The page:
So will we be roused to meet the challenge? Doesn’t seem like it. On Friday morning, the damning and utterly predictable details began pouring in the second the jihadists were identified — “Outlook: Islam”; a YouTube playlist called “Terrorists” that included the ditty, “I will dedicate my life to jihad”; a wife who abruptly converted to Islam and began dressing in what a neighbor called “the Islamic style”; an apparent reverence for the notorious sharia jurist Sheikh Feiz Mohammed. Yet the media commentary, even if it grudgingly mentions these things, internalizes none of them. “How shocking it is,” we’ve repeatedly heard, “that the brothers Tsarnaev want to mass-murder Americans. After all, they’re Chechen Muslims, and the Chechens’ beef is with the Russians, not us.”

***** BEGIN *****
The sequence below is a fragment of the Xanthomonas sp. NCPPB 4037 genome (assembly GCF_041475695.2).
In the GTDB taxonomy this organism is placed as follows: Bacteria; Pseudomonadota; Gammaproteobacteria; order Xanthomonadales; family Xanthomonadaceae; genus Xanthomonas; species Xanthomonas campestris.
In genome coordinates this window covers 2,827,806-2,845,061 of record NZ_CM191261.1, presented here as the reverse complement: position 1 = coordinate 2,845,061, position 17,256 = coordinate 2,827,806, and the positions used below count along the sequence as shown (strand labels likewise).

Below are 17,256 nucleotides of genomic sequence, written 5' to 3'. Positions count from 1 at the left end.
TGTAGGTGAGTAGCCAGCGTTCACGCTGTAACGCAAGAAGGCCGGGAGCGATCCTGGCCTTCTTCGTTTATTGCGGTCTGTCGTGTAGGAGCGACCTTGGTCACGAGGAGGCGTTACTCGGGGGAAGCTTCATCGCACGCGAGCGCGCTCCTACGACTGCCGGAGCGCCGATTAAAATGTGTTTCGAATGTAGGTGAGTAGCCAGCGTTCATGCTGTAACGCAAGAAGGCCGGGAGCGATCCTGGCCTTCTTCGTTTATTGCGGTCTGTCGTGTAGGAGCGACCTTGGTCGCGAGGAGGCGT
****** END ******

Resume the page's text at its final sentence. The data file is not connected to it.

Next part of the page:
Good grief. It is the Uighurs all over again. You’ll recall the Uighurs — they were a group of Turkic-speaking jihadists from the Xinjiang region of China, detained at Guantanamo Bay because they trained in Afghanistan with an al-Qaeda-affiliated terrorist organization (the East Turkistan Islamic Movement). At least some of them fought against American forces. Nevertheless, we released them. Stroking its bloated chin, our government rationalized that they could not be enemy combatants because they weren’t our enemies — their beef was really with China, right? After all, Islam is a Religion of Peace and we’re very nice people, so why should we assume they might have a problem with us?